Millennials Are Tech-Savvy. Can Your Financial Institution Keep Up?

Millennials using technology
Millennials are now the largest consumer segment in the United States, and their buying behaviors are shaping every segment of the marketplace. Millennials’ expectations are influenced by technology giants like Apple, Google and Amazon. Even industries that have traditionally relied on face-to-face interactions — like education and healthcare — are being transformed by technology.

The financial industry is not immune. Financial institutions are being forced to adopt new technology that provides alternative financial models emphasizing automation and speed. As one article put it, banking for millennials is all about the apps. While big banks might have the wherewithal to adapt their service models to appeal to this tech-savvy generation, you’re having a harder go of it if you’re a small or midsized institution.

Part of the problem is that small IT teams tend to focus more on maintaining back-office technology rather than on new technology to drive the business forward. Sometimes this is out of necessity — compliance and cybersecurity challenges are also a priority, so IT spends time securing systems, servers and sensitive data.

If you don’t adapt to customer demands, however, you’ll lose market share to other, more tech-oriented companies. How do you keep up?

Bimodal IT

In 2014, Gartner coined the controversial concept of bimodal IT. It’s an IT service delivery model in which IT is divided into two separate, coherent modes:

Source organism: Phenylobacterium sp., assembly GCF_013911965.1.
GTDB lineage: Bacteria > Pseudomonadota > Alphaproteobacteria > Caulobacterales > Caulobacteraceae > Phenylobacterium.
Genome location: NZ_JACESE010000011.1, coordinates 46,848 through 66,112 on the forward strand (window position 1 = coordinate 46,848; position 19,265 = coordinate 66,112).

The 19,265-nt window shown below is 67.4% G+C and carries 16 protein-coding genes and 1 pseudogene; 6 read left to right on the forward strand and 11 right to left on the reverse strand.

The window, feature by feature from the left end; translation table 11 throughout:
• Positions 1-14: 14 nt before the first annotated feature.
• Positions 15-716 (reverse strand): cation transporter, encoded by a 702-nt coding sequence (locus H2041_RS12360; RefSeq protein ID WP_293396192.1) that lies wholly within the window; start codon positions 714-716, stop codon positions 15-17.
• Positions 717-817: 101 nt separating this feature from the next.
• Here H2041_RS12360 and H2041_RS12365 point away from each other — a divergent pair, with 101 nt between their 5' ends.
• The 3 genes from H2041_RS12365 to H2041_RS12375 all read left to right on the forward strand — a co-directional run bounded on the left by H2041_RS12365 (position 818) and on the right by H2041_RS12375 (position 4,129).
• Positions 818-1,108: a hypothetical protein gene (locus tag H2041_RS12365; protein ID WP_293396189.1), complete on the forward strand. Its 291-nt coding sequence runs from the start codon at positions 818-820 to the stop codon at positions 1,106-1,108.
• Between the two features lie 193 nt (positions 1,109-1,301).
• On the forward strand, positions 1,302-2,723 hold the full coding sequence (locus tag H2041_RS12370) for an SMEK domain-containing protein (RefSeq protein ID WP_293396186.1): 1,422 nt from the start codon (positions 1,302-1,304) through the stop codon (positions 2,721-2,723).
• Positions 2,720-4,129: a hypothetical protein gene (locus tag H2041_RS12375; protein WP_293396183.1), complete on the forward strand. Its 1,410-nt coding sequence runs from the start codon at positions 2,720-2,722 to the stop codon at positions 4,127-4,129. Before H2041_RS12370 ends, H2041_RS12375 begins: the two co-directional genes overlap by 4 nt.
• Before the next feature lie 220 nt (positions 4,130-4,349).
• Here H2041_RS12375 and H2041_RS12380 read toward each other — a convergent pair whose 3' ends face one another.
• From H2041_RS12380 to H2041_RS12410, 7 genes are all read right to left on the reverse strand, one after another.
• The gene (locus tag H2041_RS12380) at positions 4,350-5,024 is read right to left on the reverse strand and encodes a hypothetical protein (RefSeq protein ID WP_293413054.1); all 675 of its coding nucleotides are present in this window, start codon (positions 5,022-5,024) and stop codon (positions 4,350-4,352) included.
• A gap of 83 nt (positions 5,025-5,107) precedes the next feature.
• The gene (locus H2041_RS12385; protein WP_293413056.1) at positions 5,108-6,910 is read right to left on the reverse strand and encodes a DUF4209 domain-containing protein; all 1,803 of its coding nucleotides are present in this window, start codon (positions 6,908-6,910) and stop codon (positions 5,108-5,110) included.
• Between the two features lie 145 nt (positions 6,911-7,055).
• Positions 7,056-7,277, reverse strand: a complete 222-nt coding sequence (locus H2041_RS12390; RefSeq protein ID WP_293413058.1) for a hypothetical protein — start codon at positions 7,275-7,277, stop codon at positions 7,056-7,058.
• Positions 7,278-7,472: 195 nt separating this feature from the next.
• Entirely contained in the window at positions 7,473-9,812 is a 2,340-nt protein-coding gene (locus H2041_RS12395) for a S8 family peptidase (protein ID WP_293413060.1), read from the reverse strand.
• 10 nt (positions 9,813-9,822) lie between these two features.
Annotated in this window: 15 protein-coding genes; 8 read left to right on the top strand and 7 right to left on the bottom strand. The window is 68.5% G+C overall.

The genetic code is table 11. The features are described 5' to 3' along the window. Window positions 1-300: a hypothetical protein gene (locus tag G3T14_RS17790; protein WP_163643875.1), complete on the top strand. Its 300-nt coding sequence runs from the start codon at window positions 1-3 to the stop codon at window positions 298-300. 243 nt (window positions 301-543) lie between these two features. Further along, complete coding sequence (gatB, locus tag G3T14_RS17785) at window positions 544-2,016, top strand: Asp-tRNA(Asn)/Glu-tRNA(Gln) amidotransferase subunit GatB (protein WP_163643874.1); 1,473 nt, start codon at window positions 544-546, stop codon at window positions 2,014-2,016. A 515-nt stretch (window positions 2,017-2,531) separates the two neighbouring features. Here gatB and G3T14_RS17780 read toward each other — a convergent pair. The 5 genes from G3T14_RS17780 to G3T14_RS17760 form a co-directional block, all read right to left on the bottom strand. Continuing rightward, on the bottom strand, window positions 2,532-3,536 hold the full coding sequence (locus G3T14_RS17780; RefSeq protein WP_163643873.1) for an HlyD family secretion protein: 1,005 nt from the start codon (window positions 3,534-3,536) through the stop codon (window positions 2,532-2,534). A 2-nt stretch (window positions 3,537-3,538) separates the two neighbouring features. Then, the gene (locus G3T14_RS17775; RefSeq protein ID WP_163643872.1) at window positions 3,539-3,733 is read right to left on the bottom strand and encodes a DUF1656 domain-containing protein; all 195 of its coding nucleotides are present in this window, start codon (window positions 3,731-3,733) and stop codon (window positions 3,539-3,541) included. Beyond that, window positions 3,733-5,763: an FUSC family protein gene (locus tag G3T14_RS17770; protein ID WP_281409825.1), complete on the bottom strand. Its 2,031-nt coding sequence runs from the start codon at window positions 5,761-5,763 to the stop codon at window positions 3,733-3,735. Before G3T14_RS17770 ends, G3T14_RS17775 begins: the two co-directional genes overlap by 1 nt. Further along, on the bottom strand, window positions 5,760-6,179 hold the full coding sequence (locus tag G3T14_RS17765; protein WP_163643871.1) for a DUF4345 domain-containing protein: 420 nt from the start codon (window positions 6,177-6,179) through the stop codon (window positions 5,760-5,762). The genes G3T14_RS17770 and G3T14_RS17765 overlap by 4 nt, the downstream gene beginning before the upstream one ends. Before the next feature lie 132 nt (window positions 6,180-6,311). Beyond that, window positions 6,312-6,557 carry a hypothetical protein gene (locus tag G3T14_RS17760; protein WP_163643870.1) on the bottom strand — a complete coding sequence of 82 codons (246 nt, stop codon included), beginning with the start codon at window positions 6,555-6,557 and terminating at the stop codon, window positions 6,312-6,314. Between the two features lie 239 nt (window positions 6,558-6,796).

Bimodal IT graphic

  • Stability: This mode involves the operational side of IT, including user support, data backup, etc.
  • Agility: This mode is focused on innovation. It involves experimentation with new technology.

The idea is that by having personnel dedicated to innovation, the business can keep the lights on with stable IT while developing new technology-driven products and services.

Fast and Innovative Business Technology

The concept of bimodal IT set the IT industry abuzz, but not everyone is singing its praises. Forrester, for example, did its own research that says bimodal IT can’t keep up with fast-changing customer and product life cycles. “There is no longer a place for slow IT,” said the principal analyst for the project. To support rapid innovation, everything must be up to date and fast: platforms, processes and personnel.

Gartner or Forrester: Who Has the Best Answer?

There will always be different perspectives on IT management, but in today’s world, there are a couple of principles that ring true across the board:

  • Customer needs must shape the business’s products and services on an ongoing basis.
  • Stable, or slow, IT should not interfere with responding to those needs.

As a smaller institution with limited IT staff, ensuring that technology keeps pace with customer demands is a challenge. Outsourcing basic maintenance functions such as data backup and recovery can help you prioritize meeting industry demands.

For example, a CIO in Spokane, WA realized that by outsourcing data vaulting and recovery, he could keep up with evolving technology, reduce cyber risk, meet his recovery time objectives and reduce costs. In fact, after doing a cost analysis of in-house management versus outsourcing, he found that keeping this function in-house was more expensive due to hiring, benefits, training, PTO and day-to-day maintenance. He also found that it was less efficient — he’d need 1.5 times the personnel required to perform the outsourced functions.

As millennials continue to influence service delivery models, the question is not if you’ll respond to their demands, but how.

To read more about how millennials are impacting your business, read this post.

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